Research commissioned by lobby group EFPIA shows Germany, Belgium and France will be among those hit hardest if the Commission’s proposals go ahead. In total, R&D would be cut by €2B per annum
The European Federation of Pharmaceutical Industries and Associations (EFPIA) is keeping up the pressure over the Commission’s pharmaceutical legislation, publishing a new assessment in which it concludes the draft proposals would hasten the existing trend which has seen Europe’s position in pharma R&D investment deteriorate in comparison to the US, China and Japan.
The science base in almost all member states would be affected, with Germany set to be hit hardest, losing around €626 million every year. Belgium would miss out on R&D projects worth €381million and France €326 million.
The data shows that the Commission’s proposals to reduce regulatory data protection which EFPIA says is, “a vital component of intellectual property, for a large number of breakthrough medicines,” will reduce the incentive for companies to invest in this type of drug by 55% in Europe over the next 15 years.
This translates into “a significant impact on European innovation and competitiveness,” EFPIA says, with the Commission proposals expected to escalate a trend which has already seen Europe lose a quarter of its global R&D investment in the last 20 years.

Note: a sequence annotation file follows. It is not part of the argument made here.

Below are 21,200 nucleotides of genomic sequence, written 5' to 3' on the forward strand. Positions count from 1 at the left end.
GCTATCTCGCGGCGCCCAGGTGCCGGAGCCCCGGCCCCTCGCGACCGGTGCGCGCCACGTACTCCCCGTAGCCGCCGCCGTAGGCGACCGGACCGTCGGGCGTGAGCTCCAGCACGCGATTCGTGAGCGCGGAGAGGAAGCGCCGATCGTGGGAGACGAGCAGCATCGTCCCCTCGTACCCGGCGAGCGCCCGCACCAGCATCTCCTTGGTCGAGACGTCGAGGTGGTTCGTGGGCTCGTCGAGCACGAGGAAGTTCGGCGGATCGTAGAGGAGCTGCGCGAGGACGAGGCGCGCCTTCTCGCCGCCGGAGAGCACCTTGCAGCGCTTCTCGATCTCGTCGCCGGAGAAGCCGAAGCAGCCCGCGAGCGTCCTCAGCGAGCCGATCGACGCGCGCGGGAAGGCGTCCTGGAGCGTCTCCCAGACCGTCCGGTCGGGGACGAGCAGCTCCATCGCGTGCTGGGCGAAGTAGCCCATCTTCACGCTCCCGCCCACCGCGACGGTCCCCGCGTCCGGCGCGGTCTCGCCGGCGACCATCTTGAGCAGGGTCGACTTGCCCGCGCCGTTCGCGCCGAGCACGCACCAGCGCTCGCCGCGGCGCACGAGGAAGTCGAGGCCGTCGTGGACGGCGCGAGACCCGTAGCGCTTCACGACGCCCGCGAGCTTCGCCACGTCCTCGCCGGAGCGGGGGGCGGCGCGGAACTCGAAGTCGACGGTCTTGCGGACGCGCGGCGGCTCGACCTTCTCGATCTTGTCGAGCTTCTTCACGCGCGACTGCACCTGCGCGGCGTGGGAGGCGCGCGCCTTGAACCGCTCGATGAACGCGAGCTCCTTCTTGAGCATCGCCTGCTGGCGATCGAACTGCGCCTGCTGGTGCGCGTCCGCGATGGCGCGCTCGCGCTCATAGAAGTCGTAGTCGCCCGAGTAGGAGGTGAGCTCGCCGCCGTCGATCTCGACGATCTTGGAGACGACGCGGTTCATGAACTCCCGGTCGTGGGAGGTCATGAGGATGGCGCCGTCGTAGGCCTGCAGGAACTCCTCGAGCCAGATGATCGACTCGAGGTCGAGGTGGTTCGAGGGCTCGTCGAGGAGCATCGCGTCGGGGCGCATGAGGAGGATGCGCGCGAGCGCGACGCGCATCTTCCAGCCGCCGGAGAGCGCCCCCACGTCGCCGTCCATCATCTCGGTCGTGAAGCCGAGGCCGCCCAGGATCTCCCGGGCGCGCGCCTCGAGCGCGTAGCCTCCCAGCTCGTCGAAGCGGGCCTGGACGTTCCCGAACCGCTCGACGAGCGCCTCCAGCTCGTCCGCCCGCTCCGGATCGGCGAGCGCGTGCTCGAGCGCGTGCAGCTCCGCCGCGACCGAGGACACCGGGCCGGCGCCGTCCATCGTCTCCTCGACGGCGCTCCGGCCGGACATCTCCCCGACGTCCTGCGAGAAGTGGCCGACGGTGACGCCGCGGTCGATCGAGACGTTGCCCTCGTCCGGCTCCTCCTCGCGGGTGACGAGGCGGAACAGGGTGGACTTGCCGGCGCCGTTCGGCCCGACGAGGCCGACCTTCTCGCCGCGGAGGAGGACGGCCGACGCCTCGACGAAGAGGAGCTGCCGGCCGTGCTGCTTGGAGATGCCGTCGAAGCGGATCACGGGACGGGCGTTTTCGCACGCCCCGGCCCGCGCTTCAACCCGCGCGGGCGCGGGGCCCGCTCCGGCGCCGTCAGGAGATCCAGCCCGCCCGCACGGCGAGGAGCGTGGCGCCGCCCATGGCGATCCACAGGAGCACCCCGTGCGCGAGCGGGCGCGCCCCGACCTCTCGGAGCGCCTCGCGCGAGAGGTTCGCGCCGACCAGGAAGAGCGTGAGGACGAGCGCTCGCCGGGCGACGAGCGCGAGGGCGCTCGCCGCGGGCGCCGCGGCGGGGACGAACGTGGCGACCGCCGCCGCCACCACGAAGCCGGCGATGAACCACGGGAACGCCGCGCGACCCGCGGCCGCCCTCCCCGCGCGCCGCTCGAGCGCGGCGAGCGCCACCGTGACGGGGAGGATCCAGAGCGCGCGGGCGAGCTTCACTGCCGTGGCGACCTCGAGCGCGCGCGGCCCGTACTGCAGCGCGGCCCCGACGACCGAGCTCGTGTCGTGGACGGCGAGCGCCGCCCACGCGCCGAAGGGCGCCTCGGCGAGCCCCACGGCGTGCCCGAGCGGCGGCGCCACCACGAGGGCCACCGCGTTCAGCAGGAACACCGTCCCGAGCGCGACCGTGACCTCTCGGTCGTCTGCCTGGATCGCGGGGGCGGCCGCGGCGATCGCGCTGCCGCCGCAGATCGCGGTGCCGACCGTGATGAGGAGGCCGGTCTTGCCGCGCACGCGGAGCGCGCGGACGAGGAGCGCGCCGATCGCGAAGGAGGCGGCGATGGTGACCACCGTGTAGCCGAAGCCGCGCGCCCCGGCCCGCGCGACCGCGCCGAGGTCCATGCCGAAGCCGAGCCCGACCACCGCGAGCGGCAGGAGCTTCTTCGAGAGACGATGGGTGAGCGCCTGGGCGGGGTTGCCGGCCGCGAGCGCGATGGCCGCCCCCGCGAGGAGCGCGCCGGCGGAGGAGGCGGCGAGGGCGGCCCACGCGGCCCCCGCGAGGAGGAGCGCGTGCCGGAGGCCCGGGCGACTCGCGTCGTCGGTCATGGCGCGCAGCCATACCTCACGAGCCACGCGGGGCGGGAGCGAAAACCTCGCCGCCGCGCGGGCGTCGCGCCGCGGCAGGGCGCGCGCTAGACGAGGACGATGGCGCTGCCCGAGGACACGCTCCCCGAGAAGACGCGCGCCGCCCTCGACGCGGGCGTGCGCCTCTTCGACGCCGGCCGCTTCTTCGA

Unless the proposals change, Europe’s share of global R&D investment is predicted to further reduce by a third, from 32% of global R&D expenditure, to 21% by 2040. That equates to €2 billion in lost R&D investments each year.
Overall, one in five drug development programmes that depend on regulatory data protection would no longer be economically viable in Europe. That means development of around 50 out of 225 expected new treatments would be foregone over the next 15 years.
Biotech SMEs would be most impacted by the proposals, worsening a situation which is already seeing Europe’s biotech base move to the more predictable financial ecosystems in the US and China.
The European Commission is also proposing to change the incentives for orphan drugs, which EFPIA says will disproportionately hit research for the 1.5 million patients with a rare disease, leading to loss of 45 orphan drug programmes.
Additional EFPIA research suggests that proposed tightening of the definition of ‘unmet medical need’ means that only 18% of recently developed products would meet the criteria, with a heavy impact felt in areas including cardiovascular disease, diabetes and HIV.
In 2010, Europe accounted for 37% of global R&D; by 2020 that had dropped to 32%. This latest research suggests this will fall to 25% by 2030, and by 2040 to just 21% of research and development activity compared with the other regions. Meanwhile, China’s contribution is expected to leap from 2% in 2010 to 17% in 2040.